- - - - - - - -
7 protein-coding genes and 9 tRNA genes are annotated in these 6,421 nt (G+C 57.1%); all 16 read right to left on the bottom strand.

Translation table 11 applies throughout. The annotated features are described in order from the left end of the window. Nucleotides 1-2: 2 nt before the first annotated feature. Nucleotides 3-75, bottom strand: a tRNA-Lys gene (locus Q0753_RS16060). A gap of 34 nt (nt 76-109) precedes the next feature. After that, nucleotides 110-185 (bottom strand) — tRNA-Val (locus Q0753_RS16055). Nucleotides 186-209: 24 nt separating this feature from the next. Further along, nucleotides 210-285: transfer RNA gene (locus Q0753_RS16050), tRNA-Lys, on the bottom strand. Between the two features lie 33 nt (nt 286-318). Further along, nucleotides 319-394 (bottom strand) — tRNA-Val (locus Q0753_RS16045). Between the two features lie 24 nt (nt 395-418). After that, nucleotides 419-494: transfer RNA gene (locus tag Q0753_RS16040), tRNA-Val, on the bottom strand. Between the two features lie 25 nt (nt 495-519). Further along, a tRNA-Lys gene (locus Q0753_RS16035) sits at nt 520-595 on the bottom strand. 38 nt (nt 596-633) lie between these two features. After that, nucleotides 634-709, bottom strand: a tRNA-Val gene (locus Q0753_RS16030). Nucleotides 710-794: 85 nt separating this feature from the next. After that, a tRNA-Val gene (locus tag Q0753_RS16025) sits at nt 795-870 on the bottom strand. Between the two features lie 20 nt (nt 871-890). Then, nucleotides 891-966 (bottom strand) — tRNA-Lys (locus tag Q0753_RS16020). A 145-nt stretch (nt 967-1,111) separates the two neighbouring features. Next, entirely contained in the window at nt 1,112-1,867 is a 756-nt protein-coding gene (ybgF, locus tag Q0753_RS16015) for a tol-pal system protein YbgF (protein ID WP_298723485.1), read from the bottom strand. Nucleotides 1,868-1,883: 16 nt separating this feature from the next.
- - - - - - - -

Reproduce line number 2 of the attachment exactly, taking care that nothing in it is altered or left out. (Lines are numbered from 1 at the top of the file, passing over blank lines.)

Translation table 11 applies throughout. The annotated features are described in order from the left end of the window. Nucleotides 1-2: 2 nt before the first annotated feature. Nucleotides 3-75, bottom strand: a tRNA-Lys gene (locus Q0753_RS16060). A gap of 34 nt (nt 76-109) precedes the next feature. After that, nucleotides 110-185 (bottom strand) — tRNA-Val (locus Q0753_RS16055). Nucleotides 186-209: 24 nt separating this feature from the next. Further along, nucleotides 210-285: transfer RNA gene (locus Q0753_RS16050), tRNA-Lys, on the bottom strand. Between the two features lie 33 nt (nt 286-318). Further along, nucleotides 319-394 (bottom strand) — tRNA-Val (locus Q0753_RS16045). Between the two features lie 24 nt (nt 395-418). After that, nucleotides 419-494: transfer RNA gene (locus tag Q0753_RS16040), tRNA-Val, on the bottom strand. Between the two features lie 25 nt (nt 495-519). Further along, a tRNA-Lys gene (locus Q0753_RS16035) sits at nt 520-595 on the bottom strand. 38 nt (nt 596-633) lie between these two features. After that, nucleotides 634-709, bottom strand: a tRNA-Val gene (locus Q0753_RS16030). Nucleotides 710-794: 85 nt separating this feature from the next. After that, a tRNA-Val gene (locus tag Q0753_RS16025) sits at nt 795-870 on the bottom strand. Between the two features lie 20 nt (nt 871-890). Then, nucleotides 891-966 (bottom strand) — tRNA-Lys (locus tag Q0753_RS16020). A 145-nt stretch (nt 967-1,111) separates the two neighbouring features. Next, entirely contained in the window at nt 1,112-1,867 is a 756-nt protein-coding gene (ybgF, locus tag Q0753_RS16015) for a tol-pal system protein YbgF (protein ID WP_298723485.1), read from the bottom strand. Nucleotides 1,868-1,883: 16 nt separating this feature from the next.